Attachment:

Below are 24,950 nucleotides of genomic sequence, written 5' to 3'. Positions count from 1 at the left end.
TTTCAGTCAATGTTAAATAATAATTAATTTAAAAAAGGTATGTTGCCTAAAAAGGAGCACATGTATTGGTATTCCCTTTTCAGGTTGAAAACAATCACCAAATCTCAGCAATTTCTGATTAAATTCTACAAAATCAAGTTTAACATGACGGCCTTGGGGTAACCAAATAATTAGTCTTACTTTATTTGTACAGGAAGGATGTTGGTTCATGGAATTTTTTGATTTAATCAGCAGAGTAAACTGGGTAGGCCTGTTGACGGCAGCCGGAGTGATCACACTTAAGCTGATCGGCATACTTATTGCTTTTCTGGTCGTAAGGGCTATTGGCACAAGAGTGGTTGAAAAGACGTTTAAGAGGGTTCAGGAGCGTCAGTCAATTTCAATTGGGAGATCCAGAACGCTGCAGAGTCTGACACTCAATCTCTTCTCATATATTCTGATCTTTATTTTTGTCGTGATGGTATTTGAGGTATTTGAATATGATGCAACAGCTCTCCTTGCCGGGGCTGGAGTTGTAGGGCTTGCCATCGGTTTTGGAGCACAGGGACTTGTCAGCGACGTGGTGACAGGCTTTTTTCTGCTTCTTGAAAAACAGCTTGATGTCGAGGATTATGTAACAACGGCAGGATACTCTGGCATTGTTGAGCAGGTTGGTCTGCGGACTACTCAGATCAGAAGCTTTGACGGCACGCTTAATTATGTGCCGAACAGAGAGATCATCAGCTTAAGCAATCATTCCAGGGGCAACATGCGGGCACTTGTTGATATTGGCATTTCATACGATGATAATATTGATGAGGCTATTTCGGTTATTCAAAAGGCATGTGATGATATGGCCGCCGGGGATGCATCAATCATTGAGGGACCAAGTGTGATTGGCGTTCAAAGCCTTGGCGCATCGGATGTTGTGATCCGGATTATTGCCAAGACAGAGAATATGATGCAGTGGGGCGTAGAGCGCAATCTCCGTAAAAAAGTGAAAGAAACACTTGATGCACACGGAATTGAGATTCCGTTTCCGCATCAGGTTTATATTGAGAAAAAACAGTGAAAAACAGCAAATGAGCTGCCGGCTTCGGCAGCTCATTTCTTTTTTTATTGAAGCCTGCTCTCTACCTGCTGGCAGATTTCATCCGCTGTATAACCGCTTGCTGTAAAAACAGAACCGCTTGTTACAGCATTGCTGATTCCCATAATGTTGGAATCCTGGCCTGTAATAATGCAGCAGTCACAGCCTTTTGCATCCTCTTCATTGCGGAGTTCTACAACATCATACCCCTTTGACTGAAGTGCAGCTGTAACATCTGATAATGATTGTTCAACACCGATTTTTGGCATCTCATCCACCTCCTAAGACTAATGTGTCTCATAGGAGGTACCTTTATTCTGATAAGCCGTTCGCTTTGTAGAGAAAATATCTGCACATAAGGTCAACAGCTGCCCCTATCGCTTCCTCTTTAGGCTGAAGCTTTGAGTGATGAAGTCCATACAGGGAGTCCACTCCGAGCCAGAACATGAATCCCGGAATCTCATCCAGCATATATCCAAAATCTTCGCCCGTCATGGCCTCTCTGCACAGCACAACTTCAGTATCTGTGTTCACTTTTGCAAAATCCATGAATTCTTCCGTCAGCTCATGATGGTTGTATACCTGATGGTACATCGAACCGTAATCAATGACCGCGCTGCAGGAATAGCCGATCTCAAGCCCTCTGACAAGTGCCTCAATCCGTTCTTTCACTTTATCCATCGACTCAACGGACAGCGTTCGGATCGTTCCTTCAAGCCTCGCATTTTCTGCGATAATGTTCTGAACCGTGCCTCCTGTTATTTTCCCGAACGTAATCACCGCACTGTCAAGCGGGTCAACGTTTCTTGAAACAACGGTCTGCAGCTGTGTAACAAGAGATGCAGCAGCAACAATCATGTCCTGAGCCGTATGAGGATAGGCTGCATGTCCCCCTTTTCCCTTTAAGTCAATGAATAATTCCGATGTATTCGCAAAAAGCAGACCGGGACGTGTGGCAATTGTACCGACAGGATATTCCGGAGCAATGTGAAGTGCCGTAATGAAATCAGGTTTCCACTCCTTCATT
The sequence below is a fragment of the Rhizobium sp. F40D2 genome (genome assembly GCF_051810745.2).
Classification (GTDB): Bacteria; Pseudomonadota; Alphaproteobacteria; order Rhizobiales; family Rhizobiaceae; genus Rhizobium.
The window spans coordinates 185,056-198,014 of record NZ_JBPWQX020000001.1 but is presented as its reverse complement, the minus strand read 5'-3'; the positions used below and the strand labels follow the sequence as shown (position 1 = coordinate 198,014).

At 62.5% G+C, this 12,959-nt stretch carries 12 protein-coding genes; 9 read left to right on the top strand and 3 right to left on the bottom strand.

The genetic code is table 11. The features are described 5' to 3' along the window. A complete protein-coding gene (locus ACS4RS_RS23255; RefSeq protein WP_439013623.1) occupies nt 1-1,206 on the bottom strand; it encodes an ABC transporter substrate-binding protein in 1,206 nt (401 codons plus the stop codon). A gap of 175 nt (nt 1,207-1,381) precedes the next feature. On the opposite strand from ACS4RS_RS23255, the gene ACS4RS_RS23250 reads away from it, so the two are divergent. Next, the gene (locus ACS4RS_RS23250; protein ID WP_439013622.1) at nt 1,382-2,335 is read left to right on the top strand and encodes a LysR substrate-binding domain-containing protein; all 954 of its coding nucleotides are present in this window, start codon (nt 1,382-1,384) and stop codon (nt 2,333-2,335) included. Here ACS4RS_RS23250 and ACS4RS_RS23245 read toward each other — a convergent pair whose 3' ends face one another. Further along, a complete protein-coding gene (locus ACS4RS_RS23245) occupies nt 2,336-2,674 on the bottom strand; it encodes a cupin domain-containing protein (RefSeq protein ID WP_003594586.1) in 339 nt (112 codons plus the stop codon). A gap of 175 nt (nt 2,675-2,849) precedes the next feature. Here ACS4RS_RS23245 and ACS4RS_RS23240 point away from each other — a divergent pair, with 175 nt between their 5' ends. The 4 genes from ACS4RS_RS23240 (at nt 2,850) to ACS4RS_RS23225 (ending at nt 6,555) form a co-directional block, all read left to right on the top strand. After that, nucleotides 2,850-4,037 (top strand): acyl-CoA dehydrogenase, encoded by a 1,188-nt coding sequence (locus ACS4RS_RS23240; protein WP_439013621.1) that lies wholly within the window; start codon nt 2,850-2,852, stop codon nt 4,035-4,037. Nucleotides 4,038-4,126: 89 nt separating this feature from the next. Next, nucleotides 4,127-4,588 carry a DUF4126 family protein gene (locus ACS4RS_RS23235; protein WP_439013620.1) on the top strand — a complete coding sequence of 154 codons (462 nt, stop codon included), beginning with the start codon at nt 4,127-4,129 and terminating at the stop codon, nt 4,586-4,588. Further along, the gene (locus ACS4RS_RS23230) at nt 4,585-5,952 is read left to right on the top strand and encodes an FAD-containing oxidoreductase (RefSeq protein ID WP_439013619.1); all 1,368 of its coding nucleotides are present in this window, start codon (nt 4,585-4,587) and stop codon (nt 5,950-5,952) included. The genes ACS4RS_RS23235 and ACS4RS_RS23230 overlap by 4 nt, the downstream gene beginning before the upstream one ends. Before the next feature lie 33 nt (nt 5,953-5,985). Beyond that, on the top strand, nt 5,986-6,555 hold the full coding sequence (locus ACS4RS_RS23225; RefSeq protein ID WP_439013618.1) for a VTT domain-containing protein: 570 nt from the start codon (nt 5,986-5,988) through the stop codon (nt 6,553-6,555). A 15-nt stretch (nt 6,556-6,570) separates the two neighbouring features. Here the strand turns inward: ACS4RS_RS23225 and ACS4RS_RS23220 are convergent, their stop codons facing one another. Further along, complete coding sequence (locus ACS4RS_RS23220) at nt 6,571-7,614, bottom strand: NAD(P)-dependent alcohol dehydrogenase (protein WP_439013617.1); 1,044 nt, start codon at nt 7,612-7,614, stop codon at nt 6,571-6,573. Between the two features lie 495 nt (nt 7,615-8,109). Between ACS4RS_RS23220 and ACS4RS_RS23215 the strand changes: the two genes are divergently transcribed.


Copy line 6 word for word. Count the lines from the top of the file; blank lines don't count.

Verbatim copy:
At 62.5% G+C, this 12,959-nt stretch carries 12 protein-coding genes; 9 read left to right on the top strand and 3 right to left on the bottom strand.